Parental responses to child experiences of trauma following presentation at emergency departments: a qualitative study.
Williamson V., Creswell C., Butler I., Christie H., Halligan SL.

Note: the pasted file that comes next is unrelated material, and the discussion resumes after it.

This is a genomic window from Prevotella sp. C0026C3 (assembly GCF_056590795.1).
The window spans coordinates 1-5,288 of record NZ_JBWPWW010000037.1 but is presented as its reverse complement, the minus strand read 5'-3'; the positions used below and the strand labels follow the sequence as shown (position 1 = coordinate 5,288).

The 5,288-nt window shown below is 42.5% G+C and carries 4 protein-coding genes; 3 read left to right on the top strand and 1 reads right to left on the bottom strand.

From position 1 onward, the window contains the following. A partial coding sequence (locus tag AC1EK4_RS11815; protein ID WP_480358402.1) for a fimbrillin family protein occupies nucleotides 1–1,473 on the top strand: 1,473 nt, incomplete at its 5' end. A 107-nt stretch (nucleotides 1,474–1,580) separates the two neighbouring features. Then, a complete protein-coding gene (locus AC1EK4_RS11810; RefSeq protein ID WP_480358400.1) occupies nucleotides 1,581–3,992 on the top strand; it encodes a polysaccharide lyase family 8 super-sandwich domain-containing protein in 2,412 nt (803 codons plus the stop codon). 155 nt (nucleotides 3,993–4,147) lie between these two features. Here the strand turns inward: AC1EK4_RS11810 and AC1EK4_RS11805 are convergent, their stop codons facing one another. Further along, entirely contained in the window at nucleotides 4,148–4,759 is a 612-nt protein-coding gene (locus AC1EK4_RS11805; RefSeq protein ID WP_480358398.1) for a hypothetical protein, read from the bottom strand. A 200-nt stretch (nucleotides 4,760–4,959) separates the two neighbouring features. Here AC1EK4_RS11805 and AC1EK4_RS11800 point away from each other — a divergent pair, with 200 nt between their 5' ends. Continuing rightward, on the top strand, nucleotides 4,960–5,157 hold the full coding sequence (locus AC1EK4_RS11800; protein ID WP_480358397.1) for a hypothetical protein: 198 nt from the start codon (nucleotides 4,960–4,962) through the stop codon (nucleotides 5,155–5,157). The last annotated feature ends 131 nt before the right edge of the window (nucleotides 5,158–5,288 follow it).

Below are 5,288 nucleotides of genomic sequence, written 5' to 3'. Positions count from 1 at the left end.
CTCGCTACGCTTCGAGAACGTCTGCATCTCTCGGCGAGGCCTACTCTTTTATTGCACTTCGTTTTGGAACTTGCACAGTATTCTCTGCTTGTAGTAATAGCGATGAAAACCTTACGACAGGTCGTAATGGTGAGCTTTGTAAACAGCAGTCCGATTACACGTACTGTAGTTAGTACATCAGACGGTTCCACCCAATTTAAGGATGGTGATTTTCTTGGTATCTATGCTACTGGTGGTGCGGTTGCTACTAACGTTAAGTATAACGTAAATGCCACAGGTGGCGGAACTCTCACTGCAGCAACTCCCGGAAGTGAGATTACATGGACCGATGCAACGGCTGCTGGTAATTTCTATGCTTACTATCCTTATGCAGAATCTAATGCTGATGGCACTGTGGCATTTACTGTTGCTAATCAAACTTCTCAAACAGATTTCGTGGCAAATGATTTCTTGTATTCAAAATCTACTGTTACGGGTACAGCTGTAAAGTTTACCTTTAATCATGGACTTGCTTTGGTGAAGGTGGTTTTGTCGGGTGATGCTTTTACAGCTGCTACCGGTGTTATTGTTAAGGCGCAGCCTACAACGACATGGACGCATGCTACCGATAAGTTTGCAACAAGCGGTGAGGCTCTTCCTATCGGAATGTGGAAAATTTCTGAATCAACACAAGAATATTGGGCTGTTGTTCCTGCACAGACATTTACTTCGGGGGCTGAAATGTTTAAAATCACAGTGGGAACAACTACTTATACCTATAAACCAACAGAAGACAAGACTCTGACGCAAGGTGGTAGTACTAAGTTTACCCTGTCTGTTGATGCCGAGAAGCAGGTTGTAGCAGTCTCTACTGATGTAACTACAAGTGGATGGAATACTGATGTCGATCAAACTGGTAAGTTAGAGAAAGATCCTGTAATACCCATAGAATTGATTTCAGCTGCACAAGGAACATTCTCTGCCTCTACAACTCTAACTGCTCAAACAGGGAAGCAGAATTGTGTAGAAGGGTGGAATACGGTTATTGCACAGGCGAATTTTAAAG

OBJECTIVE: Parents are often children's main source of support following fear-inducing traumatic events, yet little is known about how parents provide that support. The aim of this study was to examine parents' experiences of supporting their child following child trauma exposure and presentation at an emergency department (ED). DESIGN: Semistructured qualitative interviews analysed using thematic analysis. SETTING: The setting for this study was two National Health Service EDs in England. PARTICIPANTS: 20 parents whose child experienced a traumatic event and attended an ED between August 2014 and October 2015. RESULTS: Parents were sensitive to their child's distress and offered reassurance and support for their child to resume normal activities. However, parental beliefs often inhibited children's reinstatement of pretrauma routines. Support often focused on preventing future illness or injury, reflective of parents' concerns for their child's physical well-being. In a minority of parents, appraisals of problematic care from EDs contributed to parents' anxiety and perceptions of their child as vulnerable post-trauma. Forgetting the trauma and avoidance of discussion were encouraged as coping strategies to prevent further distress. Parents highlighted their need for further guidance and support regarding their child's physical and emotional recovery. CONCLUSIONS: This study provides insight into the experiences of and challenges faced by parents in supporting their child following trauma exposure. Perceptions of their child's physical vulnerability and treatment influenced parents' responses and the supportive strategies employed. These findings may enable clinicians to generate meaningful advice for parents following child attendance at EDs post-trauma.